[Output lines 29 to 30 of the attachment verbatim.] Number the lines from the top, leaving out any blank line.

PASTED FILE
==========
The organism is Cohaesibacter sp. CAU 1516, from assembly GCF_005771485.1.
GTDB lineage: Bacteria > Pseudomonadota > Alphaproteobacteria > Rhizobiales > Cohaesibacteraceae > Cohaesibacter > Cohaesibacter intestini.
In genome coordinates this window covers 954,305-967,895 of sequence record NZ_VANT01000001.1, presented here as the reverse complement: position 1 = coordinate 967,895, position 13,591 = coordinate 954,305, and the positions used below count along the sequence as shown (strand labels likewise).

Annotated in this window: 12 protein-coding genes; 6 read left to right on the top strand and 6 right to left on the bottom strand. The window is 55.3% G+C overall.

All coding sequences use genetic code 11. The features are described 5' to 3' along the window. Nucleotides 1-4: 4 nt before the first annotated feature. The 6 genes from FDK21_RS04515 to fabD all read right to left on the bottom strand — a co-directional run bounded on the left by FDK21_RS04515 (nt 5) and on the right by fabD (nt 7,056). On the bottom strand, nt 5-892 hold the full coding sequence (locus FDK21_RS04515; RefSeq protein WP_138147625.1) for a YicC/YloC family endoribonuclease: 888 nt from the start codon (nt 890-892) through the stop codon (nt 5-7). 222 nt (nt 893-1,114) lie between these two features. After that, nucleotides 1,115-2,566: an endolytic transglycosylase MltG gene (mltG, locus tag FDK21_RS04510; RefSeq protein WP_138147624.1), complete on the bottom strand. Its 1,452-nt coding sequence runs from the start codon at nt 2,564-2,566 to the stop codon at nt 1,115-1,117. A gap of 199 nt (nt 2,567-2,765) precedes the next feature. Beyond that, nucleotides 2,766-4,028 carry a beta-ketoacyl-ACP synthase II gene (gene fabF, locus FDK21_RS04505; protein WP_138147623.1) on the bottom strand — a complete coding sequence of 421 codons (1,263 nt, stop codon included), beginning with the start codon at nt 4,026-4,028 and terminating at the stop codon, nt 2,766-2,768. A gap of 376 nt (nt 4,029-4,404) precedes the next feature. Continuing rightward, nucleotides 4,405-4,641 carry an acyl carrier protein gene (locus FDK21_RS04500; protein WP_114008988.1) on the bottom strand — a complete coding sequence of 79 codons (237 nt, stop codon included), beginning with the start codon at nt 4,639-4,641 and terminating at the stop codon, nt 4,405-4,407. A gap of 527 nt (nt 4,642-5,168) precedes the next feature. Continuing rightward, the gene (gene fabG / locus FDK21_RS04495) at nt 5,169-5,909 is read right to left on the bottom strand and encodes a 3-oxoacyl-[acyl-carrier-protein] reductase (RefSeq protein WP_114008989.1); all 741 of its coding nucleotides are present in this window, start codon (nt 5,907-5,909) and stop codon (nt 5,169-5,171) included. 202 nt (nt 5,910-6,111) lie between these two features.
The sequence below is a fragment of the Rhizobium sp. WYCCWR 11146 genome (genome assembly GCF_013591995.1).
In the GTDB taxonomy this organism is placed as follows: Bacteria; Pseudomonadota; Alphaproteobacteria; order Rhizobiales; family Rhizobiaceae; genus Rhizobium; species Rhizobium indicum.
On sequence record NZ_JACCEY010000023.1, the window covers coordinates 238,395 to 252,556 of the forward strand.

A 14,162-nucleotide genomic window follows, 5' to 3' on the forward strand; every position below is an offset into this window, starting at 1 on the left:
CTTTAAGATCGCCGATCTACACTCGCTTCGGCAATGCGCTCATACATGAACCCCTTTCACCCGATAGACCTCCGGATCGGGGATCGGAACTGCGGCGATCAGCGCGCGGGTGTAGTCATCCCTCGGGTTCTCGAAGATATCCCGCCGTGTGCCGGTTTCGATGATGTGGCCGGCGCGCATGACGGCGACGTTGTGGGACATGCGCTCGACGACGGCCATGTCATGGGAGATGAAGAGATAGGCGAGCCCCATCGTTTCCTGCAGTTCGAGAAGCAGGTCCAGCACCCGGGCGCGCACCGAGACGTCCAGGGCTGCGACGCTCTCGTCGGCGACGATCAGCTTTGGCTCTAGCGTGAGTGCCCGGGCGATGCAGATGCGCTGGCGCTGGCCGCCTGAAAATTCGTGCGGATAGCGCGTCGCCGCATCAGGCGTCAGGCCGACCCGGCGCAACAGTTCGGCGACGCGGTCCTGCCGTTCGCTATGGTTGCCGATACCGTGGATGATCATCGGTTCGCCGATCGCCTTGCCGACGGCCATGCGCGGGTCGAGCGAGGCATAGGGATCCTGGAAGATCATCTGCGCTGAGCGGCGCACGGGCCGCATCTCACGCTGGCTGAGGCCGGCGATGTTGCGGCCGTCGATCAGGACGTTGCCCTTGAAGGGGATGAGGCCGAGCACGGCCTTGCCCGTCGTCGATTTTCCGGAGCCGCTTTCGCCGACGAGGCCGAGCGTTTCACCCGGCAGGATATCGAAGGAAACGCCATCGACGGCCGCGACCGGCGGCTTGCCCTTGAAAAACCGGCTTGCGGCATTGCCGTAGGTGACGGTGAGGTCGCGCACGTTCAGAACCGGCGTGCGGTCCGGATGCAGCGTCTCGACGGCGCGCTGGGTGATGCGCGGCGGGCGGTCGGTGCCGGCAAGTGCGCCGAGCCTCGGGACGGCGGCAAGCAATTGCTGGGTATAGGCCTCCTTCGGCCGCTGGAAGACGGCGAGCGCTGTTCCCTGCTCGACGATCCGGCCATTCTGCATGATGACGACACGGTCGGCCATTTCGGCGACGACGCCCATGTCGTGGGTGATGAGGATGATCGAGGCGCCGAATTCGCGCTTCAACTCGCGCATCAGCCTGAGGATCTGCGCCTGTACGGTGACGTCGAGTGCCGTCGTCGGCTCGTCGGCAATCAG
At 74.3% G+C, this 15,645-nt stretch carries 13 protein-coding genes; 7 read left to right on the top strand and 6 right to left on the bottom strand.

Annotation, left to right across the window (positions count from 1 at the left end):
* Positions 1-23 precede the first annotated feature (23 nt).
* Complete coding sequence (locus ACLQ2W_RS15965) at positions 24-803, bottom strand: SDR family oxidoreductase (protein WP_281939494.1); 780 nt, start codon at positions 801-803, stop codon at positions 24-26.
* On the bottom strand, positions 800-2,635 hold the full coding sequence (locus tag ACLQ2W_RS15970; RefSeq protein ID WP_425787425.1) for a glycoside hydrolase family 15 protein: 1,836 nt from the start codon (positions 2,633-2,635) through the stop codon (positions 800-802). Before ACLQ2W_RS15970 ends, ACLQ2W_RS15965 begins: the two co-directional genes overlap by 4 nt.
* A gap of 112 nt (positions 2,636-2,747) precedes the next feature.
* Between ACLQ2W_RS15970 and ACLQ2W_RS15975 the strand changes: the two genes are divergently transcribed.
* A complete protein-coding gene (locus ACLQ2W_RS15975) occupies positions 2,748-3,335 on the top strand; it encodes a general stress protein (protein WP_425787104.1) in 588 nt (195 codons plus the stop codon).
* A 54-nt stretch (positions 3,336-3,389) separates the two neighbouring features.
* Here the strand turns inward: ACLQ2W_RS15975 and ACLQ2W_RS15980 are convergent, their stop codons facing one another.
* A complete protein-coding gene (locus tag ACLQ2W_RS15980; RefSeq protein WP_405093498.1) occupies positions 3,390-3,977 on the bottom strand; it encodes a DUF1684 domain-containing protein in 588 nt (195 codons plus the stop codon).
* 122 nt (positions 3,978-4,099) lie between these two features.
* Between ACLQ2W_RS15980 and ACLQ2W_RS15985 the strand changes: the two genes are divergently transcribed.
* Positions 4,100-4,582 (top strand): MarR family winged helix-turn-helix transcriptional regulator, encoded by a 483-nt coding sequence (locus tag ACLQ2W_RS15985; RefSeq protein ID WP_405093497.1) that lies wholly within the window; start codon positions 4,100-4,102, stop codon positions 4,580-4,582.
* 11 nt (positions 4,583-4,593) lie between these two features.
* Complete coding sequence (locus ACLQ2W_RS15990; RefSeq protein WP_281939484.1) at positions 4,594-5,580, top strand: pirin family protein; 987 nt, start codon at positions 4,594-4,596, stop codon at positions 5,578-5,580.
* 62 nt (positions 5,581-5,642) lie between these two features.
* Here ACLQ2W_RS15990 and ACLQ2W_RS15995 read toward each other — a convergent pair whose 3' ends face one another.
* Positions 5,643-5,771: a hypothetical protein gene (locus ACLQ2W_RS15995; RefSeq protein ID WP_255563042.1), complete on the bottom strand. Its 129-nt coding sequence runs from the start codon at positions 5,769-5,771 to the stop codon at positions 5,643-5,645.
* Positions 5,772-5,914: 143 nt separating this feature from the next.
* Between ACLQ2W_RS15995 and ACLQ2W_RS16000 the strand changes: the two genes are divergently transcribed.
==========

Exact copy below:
* Positions 5,643-5,771: a hypothetical protein gene (locus ACLQ2W_RS15995; RefSeq protein ID WP_255563042.1), complete on the bottom strand. Its 129-nt coding sequence runs from the start codon at positions 5,769-5,771 to the stop codon at positions 5,643-5,645.
* Positions 5,772-5,914: 143 nt separating this feature from the next.